Scope and coverage
The Federal Defendants, Australia, 2020–21 data relates to persons and organisations charged with an offence against Commonwealth legislation, whose case(s) have been finalised within the criminal jurisdictions of the Higher, Magistrates' or Children's courts between 1 July 2020 and 30 June 2021. This data covers federal defendant demographics, principal federal offence, sentencing and case duration.
Data on federal offenders in prison is included in Prisoners in Australia. Defendants whose cases relate only to offences under state or territory legislation are not in scope of this release, but are included in Criminal Courts, Australia.
Charges against Commonwealth legislation can be prosecuted by state and territory police agencies, the Australian Federal Police, the Commonwealth Director of Public Prosecutions, state Directors of Public Prosecutions, the Australian Securities and Investments Commission, the Australian Tax Office and other (generally Commonwealth) authorities.
For comparability purposes, federal offences based on national laws enacted under state and territory legislation are excluded from the scope of the Federal Defendants collection from 2016–17.
The Australian Road Rules (maintained by the National Transport Commission) only apply in each state and territory if they have been enacted by legislation. For example, in the Northern Territory, offences against the Australian Road Rules are identified as federal offences. However, to ensure consistency across all states and territories, the Australian Road Rules and the associated state and territory enacting legislation, are excluded from the scope of the Federal Defendants collection.
The geographic definition of Australia, as used by the ABS, includes 'Other Territories'. Federal Defendants finalised on Cocos (Keeling) Islands and Christmas Island are included in the counts for Western Australia, where applicable. Defendants finalised in Jervis Bay Territory or Norfolk Island are not included.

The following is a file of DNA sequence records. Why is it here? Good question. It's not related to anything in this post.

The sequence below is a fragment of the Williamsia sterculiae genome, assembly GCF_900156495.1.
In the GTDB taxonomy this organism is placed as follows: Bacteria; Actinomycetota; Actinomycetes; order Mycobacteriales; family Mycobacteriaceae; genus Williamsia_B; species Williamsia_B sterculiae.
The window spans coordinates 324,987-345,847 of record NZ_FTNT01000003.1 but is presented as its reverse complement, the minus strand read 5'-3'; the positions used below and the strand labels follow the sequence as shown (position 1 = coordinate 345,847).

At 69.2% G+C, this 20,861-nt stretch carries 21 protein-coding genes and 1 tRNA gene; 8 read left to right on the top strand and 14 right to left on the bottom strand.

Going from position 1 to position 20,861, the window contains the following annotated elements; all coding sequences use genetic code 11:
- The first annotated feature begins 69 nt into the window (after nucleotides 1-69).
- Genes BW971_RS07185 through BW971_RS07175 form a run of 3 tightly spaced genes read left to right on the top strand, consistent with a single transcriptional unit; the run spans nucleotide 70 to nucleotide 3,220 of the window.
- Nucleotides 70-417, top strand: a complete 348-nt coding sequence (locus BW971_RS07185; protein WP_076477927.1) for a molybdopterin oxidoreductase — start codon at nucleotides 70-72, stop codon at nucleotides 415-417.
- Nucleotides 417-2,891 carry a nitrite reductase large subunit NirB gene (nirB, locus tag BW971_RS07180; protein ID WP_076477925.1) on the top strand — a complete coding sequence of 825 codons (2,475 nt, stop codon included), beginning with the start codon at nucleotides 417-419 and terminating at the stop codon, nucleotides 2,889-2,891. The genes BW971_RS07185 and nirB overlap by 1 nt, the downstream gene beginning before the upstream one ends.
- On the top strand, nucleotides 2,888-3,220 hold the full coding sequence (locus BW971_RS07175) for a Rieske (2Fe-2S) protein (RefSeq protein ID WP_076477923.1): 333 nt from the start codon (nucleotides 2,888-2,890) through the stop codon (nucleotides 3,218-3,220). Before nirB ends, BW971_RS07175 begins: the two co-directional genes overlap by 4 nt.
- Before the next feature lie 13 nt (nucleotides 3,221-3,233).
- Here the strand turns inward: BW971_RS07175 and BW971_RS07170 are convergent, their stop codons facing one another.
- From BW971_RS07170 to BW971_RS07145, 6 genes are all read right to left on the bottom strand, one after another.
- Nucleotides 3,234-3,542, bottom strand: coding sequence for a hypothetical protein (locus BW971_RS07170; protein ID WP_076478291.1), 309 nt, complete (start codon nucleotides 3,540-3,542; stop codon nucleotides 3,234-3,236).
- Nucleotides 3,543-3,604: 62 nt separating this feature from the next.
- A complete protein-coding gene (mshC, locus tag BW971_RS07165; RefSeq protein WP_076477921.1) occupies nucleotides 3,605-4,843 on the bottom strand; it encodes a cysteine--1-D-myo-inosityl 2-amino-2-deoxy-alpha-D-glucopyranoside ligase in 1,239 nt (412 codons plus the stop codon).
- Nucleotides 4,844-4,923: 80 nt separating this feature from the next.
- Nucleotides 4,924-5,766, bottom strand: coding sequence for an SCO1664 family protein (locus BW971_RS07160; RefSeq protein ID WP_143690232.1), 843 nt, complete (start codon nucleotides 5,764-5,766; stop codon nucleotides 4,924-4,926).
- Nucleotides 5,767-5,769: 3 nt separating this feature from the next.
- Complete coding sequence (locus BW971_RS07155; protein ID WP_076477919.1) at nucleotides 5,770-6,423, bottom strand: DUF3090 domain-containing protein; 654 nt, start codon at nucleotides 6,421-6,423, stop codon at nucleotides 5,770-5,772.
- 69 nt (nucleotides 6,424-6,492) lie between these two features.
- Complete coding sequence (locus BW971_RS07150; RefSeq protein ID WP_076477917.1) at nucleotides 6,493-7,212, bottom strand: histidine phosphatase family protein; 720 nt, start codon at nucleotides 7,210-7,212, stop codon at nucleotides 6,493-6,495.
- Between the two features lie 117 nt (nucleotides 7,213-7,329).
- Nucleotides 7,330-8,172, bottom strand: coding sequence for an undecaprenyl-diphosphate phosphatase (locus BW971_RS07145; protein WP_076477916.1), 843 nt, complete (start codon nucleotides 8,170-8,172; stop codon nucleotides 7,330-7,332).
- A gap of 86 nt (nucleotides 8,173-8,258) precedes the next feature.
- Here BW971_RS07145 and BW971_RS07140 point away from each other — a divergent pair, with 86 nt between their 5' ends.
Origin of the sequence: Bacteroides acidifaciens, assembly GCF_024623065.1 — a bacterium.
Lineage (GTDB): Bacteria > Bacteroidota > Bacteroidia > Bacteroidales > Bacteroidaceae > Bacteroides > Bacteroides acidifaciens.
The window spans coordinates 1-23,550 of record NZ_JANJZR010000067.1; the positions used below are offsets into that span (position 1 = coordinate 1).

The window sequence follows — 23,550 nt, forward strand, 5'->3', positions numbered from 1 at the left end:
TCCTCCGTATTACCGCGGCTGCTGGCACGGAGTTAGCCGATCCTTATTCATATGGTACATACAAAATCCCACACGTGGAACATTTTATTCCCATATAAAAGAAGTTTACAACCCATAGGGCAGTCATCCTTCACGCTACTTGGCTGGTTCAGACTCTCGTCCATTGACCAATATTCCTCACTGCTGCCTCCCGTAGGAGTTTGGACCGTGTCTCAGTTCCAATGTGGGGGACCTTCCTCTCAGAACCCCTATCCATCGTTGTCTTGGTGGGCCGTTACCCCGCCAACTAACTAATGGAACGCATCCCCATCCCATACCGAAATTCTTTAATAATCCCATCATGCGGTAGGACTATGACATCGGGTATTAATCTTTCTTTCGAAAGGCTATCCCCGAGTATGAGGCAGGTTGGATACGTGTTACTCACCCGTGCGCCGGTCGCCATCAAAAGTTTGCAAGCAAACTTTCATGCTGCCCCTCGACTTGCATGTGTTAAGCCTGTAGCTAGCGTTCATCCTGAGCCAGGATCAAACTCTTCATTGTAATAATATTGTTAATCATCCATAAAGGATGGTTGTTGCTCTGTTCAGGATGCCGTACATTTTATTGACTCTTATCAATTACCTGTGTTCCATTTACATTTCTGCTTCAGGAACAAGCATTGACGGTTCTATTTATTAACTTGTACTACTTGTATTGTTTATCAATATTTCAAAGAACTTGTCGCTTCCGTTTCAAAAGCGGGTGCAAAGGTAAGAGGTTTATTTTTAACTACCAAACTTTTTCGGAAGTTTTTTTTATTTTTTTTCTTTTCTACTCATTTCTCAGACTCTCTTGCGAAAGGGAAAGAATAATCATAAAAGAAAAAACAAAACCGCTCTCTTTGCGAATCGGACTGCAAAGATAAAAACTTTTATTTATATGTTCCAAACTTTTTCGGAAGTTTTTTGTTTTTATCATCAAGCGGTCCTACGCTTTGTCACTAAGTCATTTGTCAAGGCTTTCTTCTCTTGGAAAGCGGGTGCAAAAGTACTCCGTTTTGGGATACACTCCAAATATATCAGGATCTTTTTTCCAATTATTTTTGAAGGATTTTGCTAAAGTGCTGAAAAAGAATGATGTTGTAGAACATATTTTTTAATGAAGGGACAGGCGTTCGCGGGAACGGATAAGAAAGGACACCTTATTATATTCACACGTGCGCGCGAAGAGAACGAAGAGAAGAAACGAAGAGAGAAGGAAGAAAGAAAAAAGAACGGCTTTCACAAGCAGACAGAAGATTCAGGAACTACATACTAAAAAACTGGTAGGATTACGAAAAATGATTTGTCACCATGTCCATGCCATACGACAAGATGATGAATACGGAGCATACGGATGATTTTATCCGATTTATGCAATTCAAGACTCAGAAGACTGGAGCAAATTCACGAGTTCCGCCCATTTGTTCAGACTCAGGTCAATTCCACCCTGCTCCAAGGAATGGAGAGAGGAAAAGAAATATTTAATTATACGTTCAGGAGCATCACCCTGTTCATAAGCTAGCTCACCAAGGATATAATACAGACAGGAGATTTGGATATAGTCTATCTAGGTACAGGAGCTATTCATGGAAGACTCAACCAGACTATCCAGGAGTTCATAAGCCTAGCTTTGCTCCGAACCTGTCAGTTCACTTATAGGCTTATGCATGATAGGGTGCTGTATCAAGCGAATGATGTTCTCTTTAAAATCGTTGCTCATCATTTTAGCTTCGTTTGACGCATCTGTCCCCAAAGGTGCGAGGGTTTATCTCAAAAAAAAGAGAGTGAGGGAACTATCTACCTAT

Statistics presented in this publication are compiled based on administrative unit record data supplied to the ABS by the agencies responsible for courts administration in each state and territory, with the exception of Queensland (where data are supplied via the Office of the Government Statistician), and New South Wales (where data are supplied via the Bureau of Crime Statistics and Research).
To ensure consistency between the states and territories, each one is required to provide data coded to national classifications and standards.
The principal counting unit for this collection is the finalised defendant. A finalised defendant is defined as a person or organisation for whom all charges within a case have been formally completed so that they cease to be an active item of work for the court during the reference period. The method of finalisation for each charge at case completion may be a guilty outcome, acquittal, withdrawal, transfer, or other outcome.
The Federal Defendants collection does not enumerate unique persons, instead the following counting rules are applied:
- Where a defendant is finalised for more than one case, on the same date and in the same court level, their records are merged, and they are counted as one finalised defendant
- Where a defendant is finalised for more than one case, on separate dates within the reference period, they will be counted once for each date they were finalised
The following counting rules apply with regards to defendants transferred from, or between court levels:
- Defendants transferred from one Higher Court level to another Higher Court level (for example from a County Court to Supreme Court) are considered as finalised only once (from the level they finally left)
- Defendants transferred from a Magistrates' Court or Children’s Court to a Higher Court (or vice versa) are considered as finalised twice (once in each of the courts)
- Defendants transferred from the Magistrates' or Children's Courts to Specialist Courts for finalisation (e.g. Drug Courts, Indigenous Courts) are considered finalised (by transfer) in the criminal court that initiated the transfer. Defendants may then, upon completion of the program, return to the court that requested the transfer, for an additional finalisation
From 2019–20 onwards, transfers are excluded from defendant counts in some tables in order to remove the double-counting of defendants who were transferred and subsequently adjudicated in a different court level. Excluding transfers enables a more accurate representation of defendant characteristics, particularly for more serious offences where transfers are more common.